What do independent voters think of this election?

The 2022 election cycle is nearly in the rear-view mirror and none too soon for most people.

We saw the Democrats outperform expectations driven largely by the abortion issue and their articulation for the need for bodily autonomy. But we also saw the Democratic Party finance far right candidates in Republican primaries to create weaker opponents, some of whom still won in the general election this week.

Although the Republicans underperformed in many parts of the country, they still enthused enough voters to show up at the polls and voice their displeasure with the Biden administration and the perceived mishandling of the economy. But we also saw many Republican candidates run on the debunked myth that elections in this country are inherently flawed and rigged.

It was not a Blue Wave or a Red Wave, it was a faint wave of a hand in resignation for many voters, both independents and those registered with a party. There is pure cynicism when one party supports another party's nominee to throw the race and more cynicism when one party targets election officials and structure in the name of election integrity, but only in areas where it helps their candidates.

Politics could be likened to an ice cream parlor where the consumer walks in to be confronted with only two flavors. Maybe we don't need 31 flavors like some European countries, but we should have choices at the polls that at least equal the choices at the corner ice cream place. Voters don’t seem fond of the two flavors we have.

There are now more registered independents in most states than registered Democrats or Republicans. Independents decide most elections since party members don’t crossover vote anymore. The two major parties and their nominees have grown so far apart on all issues that the few voters who show up to vote don’t pick and choose between parties anymore because there are no nuanced political positions-only black and white or red and blue. Yet, most American values do not reside in the extremes.

To go back to the ice cream analogy, it's like if the only two flavors were pistachio and bubble gum and the ice cream industry blamed consumers for not buying enough ice cream! Voter registration is low and turnout horrible because most elections are not competitive with candidates who generally represent only a sliver of American thought. We need more political flavors represented where diverse candidates have an honest chance to win an election.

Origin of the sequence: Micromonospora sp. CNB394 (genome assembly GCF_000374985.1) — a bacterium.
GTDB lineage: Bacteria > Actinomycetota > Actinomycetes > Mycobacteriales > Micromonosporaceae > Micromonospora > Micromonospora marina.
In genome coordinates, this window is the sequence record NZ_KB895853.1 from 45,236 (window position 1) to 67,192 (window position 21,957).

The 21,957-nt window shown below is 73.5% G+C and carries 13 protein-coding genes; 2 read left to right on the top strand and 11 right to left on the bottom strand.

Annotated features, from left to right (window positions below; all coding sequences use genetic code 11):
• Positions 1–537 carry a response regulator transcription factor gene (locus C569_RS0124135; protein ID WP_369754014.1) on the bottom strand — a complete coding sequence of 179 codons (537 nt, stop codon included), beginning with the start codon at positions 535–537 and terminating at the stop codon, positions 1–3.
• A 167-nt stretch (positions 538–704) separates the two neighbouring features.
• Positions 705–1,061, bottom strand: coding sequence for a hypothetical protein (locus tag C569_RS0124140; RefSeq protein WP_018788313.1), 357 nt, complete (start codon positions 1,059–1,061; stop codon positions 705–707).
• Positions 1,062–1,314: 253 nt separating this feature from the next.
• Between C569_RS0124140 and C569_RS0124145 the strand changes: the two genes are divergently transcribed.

Michigan is a good example of a state that elected and reelected many strong female candidates with a strong party structure, an impressive economic base and a diverse population. Guess what? They also have open primaries like 40 states and non-partisan voter registration like 20 states.

Alaska is another great example of a rural state with a large indigenous population that has adopted an election system that provides more choices, more options and more competitive elections. This is the second election where nonpartisan primaries were used with the top four vote getters going to the general and then ranked choice voting was used in the general to determine the winner. And, Nevada voters just passed the same election reform with all candidates running together in a unified primary and the top five vote getters advance to the general election where ranked choice voting is used.

I think that is what independents want: choice, consensus and an effective government that represents most people most of the time. In fact, that is what most voters want. Period.

Bob Perls, a registered independent is a former New Mexico state representative and founder/president of New Mexico Open Elections

This article originally appeared on Las Cruces Sun-News: Perls: What do independent voters think of this election?